Ms Cheng points out that there is greater integration between the distribution and support teams and that this has important implications. In recent years, the industry has become highly customer-oriented and the prominent players are allocating resources to train both their sales teams and other staff. "An insurance company is not only a sales agent," she remarks. "All the employees must be able to coordinate closely in order to achieve the company's goals and provide the very best services for customers."

As the overall market is tending more towards wealth management and capital accumulation, Ms Cheng recommends that all insurance professionals should learn more about financial planning and risk management. They should also keep up with demographic changes and be aware of Hong Kong's ageing population and medical services available. This should tie in with their knowledge of the innovative products and distribution strategies that can now be offered.

Assuming that the growth of financial planning will lead to further change, Ms Cheng foresees a possible blurring of the boundaries between retail banks and insurance companies, as each sector expands its range of products. "The previously separate talent pools in the two sectors are gradually merging," she says. "More and more candidates with a banking and asset management background are interested in joining the insurance industry."

Special training

As the range of financial planning options has diversified, it has been accompanied by a new focus on training. This has emphasised product knowledge, selling skills and customer relationship management. Professional qualifications, such as those offered by the Vocational Training Council, have also become popular for people looking to broaden or consolidate their expertise.

For graduates interested in joining the insurance industry, an academic background in financial studies or an MBA is a definite advantage. Having any certificates or licences relevant to the sector will help in getting on to the fast track. All sales professionals are required to sit for the IIQE (Institute of Insurance Qualification Examination) or the LUA (Life Underwriters Association) exam. Operational staff are encouraged to take the qualification overseen by the Life Office Management Association (LOMA) and actuaries must sit special examinations administered by professional bodies in the UK, Australia or other countries.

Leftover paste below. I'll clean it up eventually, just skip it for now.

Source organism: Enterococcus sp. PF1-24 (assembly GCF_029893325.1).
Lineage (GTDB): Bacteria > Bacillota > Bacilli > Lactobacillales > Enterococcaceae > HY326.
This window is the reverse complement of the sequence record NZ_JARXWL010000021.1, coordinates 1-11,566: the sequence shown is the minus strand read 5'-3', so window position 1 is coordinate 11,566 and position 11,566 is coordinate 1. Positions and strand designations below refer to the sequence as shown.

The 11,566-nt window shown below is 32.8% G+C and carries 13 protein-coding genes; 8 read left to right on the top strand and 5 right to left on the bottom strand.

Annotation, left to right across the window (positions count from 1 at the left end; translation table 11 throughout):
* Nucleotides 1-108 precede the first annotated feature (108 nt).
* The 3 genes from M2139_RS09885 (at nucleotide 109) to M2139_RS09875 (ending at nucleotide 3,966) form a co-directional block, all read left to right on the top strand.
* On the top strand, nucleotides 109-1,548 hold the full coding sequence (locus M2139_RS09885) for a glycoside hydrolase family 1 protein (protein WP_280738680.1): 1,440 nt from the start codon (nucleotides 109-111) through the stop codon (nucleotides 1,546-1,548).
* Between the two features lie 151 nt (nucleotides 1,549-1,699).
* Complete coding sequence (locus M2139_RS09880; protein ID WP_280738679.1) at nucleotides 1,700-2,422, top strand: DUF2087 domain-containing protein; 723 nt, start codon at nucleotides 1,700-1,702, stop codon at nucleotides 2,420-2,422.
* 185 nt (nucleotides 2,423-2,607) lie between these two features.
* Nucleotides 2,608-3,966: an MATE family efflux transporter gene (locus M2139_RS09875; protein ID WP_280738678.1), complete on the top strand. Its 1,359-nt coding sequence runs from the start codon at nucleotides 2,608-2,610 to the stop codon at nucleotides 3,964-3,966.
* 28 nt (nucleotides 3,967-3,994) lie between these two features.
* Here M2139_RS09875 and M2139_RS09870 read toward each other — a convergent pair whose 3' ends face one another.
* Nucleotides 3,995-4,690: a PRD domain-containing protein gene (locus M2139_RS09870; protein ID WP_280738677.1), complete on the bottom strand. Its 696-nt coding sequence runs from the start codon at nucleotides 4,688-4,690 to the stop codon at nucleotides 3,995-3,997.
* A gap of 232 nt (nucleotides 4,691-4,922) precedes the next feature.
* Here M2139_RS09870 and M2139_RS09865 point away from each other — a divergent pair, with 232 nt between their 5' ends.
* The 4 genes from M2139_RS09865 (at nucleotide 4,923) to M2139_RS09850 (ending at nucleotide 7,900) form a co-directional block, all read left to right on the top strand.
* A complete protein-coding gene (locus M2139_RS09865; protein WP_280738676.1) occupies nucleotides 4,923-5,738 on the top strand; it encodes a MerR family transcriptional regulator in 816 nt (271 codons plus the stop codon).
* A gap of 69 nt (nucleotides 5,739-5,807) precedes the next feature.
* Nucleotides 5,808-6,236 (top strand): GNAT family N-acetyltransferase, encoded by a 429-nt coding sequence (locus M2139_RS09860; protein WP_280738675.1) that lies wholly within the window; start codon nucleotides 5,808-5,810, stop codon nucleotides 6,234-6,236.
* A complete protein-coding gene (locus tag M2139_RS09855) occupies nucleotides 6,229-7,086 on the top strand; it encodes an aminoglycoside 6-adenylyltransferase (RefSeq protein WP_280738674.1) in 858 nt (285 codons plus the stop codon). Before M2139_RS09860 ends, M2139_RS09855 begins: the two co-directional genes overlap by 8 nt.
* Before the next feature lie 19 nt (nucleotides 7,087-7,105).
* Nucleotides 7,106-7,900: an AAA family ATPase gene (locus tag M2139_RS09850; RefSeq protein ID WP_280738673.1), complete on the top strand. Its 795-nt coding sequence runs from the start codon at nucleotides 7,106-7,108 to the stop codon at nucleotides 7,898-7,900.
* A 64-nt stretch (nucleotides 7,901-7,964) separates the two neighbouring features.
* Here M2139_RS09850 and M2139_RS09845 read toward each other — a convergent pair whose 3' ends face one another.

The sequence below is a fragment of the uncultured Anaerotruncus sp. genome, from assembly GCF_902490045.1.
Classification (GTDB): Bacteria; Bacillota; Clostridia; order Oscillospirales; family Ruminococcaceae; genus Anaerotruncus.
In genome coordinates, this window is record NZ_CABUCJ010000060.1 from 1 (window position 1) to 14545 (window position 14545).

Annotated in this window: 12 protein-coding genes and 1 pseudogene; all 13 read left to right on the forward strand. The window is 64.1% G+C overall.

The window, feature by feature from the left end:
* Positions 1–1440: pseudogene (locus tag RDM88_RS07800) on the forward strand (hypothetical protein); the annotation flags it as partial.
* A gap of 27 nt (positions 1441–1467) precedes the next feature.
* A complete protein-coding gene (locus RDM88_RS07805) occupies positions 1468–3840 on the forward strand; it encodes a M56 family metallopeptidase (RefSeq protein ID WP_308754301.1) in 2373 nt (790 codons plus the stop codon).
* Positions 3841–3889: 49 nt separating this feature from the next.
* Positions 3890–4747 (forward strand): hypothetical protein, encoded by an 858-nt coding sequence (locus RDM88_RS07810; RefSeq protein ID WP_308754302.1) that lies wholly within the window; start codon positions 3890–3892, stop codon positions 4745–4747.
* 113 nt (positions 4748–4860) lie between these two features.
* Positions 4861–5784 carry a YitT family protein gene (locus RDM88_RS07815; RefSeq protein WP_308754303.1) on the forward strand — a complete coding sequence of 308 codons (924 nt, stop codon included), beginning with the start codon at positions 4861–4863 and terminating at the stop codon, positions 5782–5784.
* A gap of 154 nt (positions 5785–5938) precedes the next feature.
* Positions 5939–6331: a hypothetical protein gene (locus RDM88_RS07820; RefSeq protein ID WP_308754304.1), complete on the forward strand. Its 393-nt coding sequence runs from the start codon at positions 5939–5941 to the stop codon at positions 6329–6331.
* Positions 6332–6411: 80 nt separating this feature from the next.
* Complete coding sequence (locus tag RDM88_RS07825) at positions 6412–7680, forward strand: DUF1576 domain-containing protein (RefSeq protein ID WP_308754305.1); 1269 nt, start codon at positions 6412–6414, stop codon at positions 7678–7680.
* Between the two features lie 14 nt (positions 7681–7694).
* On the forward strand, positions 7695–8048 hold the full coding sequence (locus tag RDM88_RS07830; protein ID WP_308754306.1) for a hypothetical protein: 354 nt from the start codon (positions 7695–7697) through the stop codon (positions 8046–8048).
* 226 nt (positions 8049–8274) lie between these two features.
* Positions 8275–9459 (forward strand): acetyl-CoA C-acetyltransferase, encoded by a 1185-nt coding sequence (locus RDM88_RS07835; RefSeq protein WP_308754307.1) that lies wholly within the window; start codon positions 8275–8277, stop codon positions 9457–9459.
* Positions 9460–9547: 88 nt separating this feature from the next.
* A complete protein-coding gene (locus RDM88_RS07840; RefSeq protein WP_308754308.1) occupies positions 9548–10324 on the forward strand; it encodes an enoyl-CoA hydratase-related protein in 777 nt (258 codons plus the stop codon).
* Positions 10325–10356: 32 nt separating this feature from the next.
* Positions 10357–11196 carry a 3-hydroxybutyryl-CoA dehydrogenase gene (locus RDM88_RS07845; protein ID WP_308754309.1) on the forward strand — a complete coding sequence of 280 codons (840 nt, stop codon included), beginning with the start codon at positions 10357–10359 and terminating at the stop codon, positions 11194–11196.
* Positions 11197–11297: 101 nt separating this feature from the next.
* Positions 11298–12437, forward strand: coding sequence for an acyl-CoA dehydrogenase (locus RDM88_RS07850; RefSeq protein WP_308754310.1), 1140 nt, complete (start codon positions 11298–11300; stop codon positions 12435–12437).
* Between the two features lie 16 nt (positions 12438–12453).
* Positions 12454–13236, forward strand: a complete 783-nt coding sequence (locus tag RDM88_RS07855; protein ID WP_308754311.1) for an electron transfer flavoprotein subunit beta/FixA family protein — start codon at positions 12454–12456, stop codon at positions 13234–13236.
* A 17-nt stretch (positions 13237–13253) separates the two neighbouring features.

Despite the promising outlook for the industry, Ms Cheng mentions that there is, in fact, insufficient training within the local education system for people planning to go into insurance. "Maybe the Hong Kong Federation of Insurers and the Vocational Training Council could work together to introduce more insurance-related courses," she suggests. "This would be one possible way of enhancing the professionalism of practitioners."

Talent search

  • Banks and insurance companies now competing for good financial planners
  • Experienced professionals with the right qualifications are much in demand
  • Insurance products are investment-linked and tailor-made for clients
  • Distinct sales channels used for different market segments
  • Focus on comprehensive training for sales teams and support staff



Taken from Career Times 25 February 2005